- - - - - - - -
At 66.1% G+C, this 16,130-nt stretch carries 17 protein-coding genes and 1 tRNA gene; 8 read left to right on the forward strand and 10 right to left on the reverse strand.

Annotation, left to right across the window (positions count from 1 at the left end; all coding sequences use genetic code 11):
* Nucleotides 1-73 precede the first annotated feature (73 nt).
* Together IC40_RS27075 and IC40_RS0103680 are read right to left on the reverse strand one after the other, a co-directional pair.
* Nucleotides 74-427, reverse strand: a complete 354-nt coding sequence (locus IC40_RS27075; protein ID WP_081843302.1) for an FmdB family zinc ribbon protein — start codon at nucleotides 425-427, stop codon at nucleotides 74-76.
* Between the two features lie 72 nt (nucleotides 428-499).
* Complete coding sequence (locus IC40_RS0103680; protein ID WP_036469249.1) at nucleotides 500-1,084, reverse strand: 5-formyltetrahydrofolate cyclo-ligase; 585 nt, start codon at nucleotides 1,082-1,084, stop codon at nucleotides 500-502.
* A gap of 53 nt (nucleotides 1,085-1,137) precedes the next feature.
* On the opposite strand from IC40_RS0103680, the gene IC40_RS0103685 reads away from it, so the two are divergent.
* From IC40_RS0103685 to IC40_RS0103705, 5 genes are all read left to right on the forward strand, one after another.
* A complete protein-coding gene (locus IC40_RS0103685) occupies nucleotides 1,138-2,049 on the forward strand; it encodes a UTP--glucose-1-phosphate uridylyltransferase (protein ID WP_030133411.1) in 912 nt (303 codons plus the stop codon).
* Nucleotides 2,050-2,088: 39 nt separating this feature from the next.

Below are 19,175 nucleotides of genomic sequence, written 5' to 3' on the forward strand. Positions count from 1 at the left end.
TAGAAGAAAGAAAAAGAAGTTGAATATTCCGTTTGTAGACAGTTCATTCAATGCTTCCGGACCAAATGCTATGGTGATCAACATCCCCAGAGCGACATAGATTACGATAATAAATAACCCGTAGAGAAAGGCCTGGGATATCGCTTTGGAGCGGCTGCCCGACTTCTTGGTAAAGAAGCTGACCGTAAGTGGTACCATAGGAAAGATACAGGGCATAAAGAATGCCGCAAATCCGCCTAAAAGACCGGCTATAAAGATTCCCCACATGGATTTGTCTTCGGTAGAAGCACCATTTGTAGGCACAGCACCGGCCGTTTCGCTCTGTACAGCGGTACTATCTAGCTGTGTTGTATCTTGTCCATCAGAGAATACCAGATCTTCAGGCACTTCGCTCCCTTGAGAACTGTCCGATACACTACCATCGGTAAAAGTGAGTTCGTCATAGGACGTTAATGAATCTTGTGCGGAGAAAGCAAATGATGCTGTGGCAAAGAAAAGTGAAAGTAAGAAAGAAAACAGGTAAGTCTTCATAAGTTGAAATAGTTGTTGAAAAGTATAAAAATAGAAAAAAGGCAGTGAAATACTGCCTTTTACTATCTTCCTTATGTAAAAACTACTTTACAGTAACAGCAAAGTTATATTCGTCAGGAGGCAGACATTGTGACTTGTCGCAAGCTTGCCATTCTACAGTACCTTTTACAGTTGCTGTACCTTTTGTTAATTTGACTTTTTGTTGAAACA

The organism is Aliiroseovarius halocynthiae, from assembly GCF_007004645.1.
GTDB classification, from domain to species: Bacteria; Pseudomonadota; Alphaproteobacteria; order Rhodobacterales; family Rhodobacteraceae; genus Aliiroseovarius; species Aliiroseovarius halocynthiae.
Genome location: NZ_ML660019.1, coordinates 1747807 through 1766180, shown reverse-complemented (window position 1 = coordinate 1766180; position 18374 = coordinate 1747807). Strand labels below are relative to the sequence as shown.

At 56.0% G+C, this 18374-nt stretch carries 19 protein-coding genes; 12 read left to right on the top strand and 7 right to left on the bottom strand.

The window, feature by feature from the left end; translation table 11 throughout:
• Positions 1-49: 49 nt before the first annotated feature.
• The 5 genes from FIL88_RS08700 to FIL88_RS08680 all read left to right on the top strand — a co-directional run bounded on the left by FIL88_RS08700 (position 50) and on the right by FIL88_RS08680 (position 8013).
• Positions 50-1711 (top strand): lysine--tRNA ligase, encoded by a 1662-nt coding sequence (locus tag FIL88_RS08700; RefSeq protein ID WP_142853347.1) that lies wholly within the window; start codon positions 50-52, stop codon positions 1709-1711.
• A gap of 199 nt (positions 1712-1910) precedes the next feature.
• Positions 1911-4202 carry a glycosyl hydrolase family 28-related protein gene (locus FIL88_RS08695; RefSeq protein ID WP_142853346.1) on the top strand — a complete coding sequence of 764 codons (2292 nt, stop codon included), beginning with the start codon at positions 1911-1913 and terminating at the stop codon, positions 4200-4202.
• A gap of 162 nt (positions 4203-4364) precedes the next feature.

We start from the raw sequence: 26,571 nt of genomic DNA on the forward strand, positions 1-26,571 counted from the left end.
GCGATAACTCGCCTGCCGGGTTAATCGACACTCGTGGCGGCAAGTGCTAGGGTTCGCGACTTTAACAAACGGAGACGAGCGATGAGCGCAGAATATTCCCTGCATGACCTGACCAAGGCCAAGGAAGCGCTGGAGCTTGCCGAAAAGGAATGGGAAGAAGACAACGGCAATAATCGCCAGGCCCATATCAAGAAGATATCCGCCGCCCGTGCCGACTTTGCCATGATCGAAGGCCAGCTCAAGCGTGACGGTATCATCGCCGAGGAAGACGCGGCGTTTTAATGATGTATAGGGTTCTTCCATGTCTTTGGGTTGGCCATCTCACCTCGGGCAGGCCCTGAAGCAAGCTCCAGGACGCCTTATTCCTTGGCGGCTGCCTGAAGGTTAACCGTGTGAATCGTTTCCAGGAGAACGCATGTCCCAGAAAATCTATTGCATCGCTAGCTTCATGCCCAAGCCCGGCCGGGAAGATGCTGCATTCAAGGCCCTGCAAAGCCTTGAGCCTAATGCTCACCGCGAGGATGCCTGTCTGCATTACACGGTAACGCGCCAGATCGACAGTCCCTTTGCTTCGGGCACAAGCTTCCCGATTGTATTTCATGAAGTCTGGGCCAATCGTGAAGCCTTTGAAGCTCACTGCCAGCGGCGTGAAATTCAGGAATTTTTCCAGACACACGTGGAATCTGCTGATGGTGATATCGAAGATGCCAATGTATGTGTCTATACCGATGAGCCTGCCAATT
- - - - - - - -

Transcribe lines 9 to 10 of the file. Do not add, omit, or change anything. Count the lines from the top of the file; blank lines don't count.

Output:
* On the opposite strand from IC40_RS0103680, the gene IC40_RS0103685 reads away from it, so the two are divergent.
* From IC40_RS0103685 to IC40_RS0103705, 5 genes are all read left to right on the forward strand, one after another.